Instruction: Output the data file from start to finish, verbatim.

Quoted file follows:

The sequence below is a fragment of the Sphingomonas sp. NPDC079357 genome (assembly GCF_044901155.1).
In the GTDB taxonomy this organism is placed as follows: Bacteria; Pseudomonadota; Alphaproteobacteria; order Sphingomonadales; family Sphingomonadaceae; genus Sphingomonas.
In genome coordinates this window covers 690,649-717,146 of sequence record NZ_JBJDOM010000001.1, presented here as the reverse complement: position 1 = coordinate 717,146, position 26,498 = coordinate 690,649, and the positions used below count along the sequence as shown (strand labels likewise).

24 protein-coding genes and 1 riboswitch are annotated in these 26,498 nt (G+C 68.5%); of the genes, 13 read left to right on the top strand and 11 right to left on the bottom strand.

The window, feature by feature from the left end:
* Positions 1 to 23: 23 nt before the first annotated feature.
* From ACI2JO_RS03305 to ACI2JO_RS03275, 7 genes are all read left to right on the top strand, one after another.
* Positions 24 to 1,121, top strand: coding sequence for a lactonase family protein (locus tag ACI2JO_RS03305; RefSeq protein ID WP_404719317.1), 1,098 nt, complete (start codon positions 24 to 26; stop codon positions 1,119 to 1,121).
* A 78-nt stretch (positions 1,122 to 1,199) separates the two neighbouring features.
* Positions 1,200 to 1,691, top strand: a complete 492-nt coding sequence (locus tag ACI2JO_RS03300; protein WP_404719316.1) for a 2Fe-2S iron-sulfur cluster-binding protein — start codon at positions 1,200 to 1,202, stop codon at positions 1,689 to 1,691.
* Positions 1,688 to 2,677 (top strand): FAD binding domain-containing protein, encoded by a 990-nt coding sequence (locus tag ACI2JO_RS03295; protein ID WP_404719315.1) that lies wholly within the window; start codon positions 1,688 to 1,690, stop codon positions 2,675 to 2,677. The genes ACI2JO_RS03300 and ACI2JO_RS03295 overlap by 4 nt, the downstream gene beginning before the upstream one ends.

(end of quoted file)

The sequence below is a fragment of the Sphingomonas sp. NPDC079357 genome (assembly GCF_044901155.1).
In the GTDB taxonomy this organism is placed as follows: Bacteria; Pseudomonadota; Alphaproteobacteria; order Sphingomonadales; family Sphingomonadaceae; genus Sphingomonas.
In genome coordinates this window covers 690,649-717,146 of sequence record NZ_JBJDOM010000001.1, presented here as the reverse complement: position 1 = coordinate 717,146, position 26,498 = coordinate 690,649, and the positions used below count along the sequence as shown (strand labels likewise).

24 protein-coding genes and 1 riboswitch are annotated in these 26,498 nt (G+C 68.5%); of the genes, 13 read left to right on the top strand and 11 right to left on the bottom strand.

The window, feature by feature from the left end:
* Positions 1 to 23: 23 nt before the first annotated feature.
* From ACI2JO_RS03305 to ACI2JO_RS03275, 7 genes are all read left to right on the top strand, one after another.
* Positions 24 to 1,121, top strand: coding sequence for a lactonase family protein (locus tag ACI2JO_RS03305; RefSeq protein ID WP_404719317.1), 1,098 nt, complete (start codon positions 24 to 26; stop codon positions 1,119 to 1,121).
* A 78-nt stretch (positions 1,122 to 1,199) separates the two neighbouring features.
* Positions 1,200 to 1,691, top strand: a complete 492-nt coding sequence (locus tag ACI2JO_RS03300; protein WP_404719316.1) for a 2Fe-2S iron-sulfur cluster-binding protein — start codon at positions 1,200 to 1,202, stop codon at positions 1,689 to 1,691.
* Positions 1,688 to 2,677 (top strand): FAD binding domain-containing protein, encoded by a 990-nt coding sequence (locus tag ACI2JO_RS03295; protein ID WP_404719315.1) that lies wholly within the window; start codon positions 1,688 to 1,690, stop codon positions 2,675 to 2,677. The genes ACI2JO_RS03300 and ACI2JO_RS03295 overlap by 4 nt, the downstream gene beginning before the upstream one ends.